Nokia's VC arm poised to invest in camera array firm Pelican Imaging

Summary:As Nokia increasing looks to imaging as a point of differentiation for its devices, Nokia Growth Partners is reportedly about to fund a camera array startup.

Nokia's VC arm Nokia Growth Partners is set to invest in an imaging startup.

According to a report from Bloomberg, Nokia Growth Partners (NGP) is planning to put funds into camera array company Pelican Imaging.

Pelican Imaging created its first array camera for smartphones in 2011. Rather than using a single camera and lens, array cameras are made up of a series of lenses, and build up a picture from the images taken by each. As well as being thinner than a traditional smartphone camera, arrays open up the possibility of post-capture focusing — similar to what Lytro does with traditional cameras.

Array cameras "are on the cusp of being commercialised and Pelican does software for that," Bo Ilsoe, a partner at Nokia Growth Partners, told Bloomberg on Monday. "It's very complicated to do this algorithmically and Pelican is one of the companies that has mastered this technology," he added.

There's no word on when or how much NGP's investment round might be. We've asked both Pelican Imaging and NGP for comment and we'll update the story if we hear back.

The investment would be the latest in a line of imaging moves from Nokia: it snapped up imaging tech company Scalado last year, while NGP invested in image sensor company InVisage in February. 

Nokia has been focusing on imaging capabilities as a point of differentiation of late, creating a 41 megapixel sensor handset, the PureView 808 last year. While the device itself made little impact, it served to introduce the PureView brand name and some of the imaging features developed for the 808 later made it into the Lumia 920 and 820 . The 808 is thought to have laid the groundwork for inclusion of better sensors in future Lumia handsets, potentially the rumoured 'EOS' device thought to be launching in May .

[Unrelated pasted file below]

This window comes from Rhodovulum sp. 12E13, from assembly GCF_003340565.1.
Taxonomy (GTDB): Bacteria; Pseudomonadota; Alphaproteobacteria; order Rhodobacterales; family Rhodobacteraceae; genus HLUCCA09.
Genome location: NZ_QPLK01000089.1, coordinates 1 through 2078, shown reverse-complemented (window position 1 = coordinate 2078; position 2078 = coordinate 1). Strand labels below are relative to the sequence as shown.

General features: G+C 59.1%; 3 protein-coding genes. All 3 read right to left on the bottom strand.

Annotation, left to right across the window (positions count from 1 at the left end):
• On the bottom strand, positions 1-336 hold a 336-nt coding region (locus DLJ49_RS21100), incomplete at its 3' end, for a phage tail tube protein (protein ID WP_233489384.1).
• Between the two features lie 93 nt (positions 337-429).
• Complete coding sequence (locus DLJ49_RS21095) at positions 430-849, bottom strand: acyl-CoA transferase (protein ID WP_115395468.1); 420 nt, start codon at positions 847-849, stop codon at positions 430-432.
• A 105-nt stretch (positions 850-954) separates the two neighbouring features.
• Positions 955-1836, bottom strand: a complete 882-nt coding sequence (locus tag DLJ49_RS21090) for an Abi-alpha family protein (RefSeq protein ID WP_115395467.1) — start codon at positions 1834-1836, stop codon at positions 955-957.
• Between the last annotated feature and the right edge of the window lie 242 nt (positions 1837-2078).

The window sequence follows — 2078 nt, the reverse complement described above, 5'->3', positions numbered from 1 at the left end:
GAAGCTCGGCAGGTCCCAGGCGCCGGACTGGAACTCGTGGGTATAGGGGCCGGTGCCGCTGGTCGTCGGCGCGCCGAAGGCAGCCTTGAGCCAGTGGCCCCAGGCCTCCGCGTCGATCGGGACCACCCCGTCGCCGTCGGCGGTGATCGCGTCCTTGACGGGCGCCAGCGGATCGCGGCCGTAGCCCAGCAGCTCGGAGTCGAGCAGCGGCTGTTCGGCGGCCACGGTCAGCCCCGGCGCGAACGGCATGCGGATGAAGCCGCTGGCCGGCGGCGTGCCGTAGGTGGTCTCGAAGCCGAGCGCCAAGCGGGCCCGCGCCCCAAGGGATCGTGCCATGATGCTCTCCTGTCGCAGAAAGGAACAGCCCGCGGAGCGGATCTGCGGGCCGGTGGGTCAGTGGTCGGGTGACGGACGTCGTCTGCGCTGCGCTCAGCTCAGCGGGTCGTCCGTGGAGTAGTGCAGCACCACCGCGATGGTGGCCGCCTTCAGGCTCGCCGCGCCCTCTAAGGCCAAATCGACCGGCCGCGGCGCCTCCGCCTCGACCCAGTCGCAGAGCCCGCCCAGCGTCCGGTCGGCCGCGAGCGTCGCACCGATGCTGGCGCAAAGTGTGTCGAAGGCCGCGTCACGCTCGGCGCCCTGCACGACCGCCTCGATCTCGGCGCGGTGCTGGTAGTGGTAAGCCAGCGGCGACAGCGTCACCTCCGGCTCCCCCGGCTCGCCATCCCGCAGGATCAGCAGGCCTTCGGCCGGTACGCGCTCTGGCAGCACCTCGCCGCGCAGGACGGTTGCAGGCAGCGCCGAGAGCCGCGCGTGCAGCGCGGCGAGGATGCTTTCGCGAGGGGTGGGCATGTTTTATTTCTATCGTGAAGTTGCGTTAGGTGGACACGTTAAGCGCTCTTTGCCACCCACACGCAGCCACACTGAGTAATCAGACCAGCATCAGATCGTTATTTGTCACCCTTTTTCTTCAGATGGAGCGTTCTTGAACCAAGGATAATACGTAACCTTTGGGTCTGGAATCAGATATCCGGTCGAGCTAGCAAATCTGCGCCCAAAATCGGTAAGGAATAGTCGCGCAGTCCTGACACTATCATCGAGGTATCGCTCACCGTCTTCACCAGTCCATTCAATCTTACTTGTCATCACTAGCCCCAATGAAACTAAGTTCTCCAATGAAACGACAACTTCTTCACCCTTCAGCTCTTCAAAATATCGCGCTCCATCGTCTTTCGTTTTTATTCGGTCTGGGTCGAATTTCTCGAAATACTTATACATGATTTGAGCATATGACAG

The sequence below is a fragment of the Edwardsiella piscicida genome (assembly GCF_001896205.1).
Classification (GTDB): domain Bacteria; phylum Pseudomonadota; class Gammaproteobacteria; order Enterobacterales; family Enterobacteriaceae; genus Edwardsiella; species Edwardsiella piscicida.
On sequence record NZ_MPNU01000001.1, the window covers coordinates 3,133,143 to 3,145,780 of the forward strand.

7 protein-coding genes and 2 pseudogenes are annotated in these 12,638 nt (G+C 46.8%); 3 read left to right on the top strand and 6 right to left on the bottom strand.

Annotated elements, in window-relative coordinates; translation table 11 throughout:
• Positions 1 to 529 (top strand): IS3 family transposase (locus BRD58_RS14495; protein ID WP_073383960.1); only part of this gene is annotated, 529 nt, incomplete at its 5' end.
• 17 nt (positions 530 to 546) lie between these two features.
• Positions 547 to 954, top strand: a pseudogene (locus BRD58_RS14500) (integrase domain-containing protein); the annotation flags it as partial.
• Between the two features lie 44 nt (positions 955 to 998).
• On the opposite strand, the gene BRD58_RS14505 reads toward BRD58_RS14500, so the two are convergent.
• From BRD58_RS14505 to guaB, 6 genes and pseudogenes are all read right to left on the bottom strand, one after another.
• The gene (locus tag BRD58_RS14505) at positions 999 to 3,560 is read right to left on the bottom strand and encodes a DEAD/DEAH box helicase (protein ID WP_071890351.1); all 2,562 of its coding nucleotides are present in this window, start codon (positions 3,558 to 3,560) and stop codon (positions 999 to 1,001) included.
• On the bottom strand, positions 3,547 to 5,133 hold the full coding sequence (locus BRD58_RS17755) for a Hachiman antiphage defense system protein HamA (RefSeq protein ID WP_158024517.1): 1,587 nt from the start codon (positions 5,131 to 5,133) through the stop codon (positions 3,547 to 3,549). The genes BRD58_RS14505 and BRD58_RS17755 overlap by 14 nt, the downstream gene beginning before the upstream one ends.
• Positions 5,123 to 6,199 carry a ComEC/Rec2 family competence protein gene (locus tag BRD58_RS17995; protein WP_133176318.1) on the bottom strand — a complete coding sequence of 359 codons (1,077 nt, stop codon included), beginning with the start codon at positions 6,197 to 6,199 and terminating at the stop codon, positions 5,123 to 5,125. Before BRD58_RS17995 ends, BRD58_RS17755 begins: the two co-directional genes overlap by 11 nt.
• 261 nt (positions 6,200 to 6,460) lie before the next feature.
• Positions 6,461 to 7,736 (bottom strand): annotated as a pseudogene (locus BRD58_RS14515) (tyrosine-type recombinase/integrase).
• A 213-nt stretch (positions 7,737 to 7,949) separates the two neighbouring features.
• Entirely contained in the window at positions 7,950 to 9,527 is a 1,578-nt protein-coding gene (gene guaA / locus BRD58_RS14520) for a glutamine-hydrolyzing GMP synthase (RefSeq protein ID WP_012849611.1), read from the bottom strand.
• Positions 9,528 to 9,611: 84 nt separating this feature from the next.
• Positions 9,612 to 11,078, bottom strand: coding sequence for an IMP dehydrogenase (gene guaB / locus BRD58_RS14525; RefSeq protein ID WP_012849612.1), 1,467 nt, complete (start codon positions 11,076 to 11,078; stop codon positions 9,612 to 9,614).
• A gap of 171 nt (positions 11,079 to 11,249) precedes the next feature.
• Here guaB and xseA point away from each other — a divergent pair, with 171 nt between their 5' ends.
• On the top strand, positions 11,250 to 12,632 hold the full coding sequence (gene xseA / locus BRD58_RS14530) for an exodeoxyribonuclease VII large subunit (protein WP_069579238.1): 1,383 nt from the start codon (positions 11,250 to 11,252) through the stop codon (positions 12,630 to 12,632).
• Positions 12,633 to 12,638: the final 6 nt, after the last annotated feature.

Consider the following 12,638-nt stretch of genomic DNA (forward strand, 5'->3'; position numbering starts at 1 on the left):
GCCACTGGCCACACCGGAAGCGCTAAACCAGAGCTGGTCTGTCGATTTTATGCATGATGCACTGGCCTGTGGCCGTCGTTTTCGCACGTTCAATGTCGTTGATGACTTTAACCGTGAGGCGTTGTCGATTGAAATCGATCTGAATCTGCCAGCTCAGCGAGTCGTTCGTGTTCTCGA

Nokia has been talking up the imaging features of its existing Lumias, but was left red-faced when an advert purporting to show the optical image stabilisation on the Nokia 920 turned out not to have been filmed with the handset.

In January, Nokia poured another $250m into NGP , adding to the $600m the firm already had under management.

NGP's recent investments include $8m in Swedish video-streaming service Voddler and a $23m funding round for messaging security newcomer Cloudmark, which NGP invested in during 2010. Swype, a predictive dictionary software company NGP had invested in over several rounds, was acquired by Nuance for $100m last year.

Topics: Nokia, Emerging Tech, Hardware, Smartphones

About

Jo Best has been covering IT for the best part of a decade for publications including silicon.com, Guardian Government Computing and ZDNet in both London and Sydney.

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